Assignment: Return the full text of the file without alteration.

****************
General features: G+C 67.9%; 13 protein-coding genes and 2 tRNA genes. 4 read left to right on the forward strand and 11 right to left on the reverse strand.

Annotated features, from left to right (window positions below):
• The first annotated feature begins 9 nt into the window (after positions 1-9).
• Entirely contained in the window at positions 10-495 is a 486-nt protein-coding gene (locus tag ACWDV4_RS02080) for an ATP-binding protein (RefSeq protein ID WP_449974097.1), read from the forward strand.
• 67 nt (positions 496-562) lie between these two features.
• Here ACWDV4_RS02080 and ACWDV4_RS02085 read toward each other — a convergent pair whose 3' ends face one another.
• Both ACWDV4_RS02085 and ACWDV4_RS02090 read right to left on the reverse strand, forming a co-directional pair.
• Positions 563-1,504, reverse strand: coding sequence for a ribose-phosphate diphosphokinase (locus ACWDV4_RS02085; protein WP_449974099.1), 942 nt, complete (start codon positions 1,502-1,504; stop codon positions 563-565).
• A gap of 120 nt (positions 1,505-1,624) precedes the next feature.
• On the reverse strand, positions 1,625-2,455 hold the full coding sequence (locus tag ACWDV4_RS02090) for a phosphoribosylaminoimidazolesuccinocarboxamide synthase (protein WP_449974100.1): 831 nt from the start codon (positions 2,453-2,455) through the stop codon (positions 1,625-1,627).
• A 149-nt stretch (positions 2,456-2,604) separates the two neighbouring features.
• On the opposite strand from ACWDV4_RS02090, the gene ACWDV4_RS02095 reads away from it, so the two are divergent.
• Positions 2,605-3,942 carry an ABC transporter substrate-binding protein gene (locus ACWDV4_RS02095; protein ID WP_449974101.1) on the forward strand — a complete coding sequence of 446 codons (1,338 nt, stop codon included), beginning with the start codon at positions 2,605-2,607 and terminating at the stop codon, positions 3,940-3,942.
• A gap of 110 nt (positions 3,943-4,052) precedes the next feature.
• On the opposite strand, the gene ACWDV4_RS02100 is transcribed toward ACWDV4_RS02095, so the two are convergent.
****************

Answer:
General features: G+C 67.9%; 13 protein-coding genes and 2 tRNA genes. 4 read left to right on the forward strand and 11 right to left on the reverse strand.

Annotated features, from left to right (window positions below):
• The first annotated feature begins 9 nt into the window (after positions 1-9).
• Entirely contained in the window at positions 10-495 is a 486-nt protein-coding gene (locus tag ACWDV4_RS02080) for an ATP-binding protein (RefSeq protein ID WP_449974097.1), read from the forward strand.
• 67 nt (positions 496-562) lie between these two features.
• Here ACWDV4_RS02080 and ACWDV4_RS02085 read toward each other — a convergent pair whose 3' ends face one another.
• Both ACWDV4_RS02085 and ACWDV4_RS02090 read right to left on the reverse strand, forming a co-directional pair.
• Positions 563-1,504, reverse strand: coding sequence for a ribose-phosphate diphosphokinase (locus ACWDV4_RS02085; protein WP_449974099.1), 942 nt, complete (start codon positions 1,502-1,504; stop codon positions 563-565).
• A gap of 120 nt (positions 1,505-1,624) precedes the next feature.
• On the reverse strand, positions 1,625-2,455 hold the full coding sequence (locus tag ACWDV4_RS02090) for a phosphoribosylaminoimidazolesuccinocarboxamide synthase (protein WP_449974100.1): 831 nt from the start codon (positions 2,453-2,455) through the stop codon (positions 1,625-1,627).
• A 149-nt stretch (positions 2,456-2,604) separates the two neighbouring features.
• On the opposite strand from ACWDV4_RS02090, the gene ACWDV4_RS02095 reads away from it, so the two are divergent.
• Positions 2,605-3,942 carry an ABC transporter substrate-binding protein gene (locus ACWDV4_RS02095; protein ID WP_449974101.1) on the forward strand — a complete coding sequence of 446 codons (1,338 nt, stop codon included), beginning with the start codon at positions 2,605-2,607 and terminating at the stop codon, positions 3,940-3,942.
• A gap of 110 nt (positions 3,943-4,052) precedes the next feature.
• On the opposite strand, the gene ACWDV4_RS02100 is transcribed toward ACWDV4_RS02095, so the two are convergent.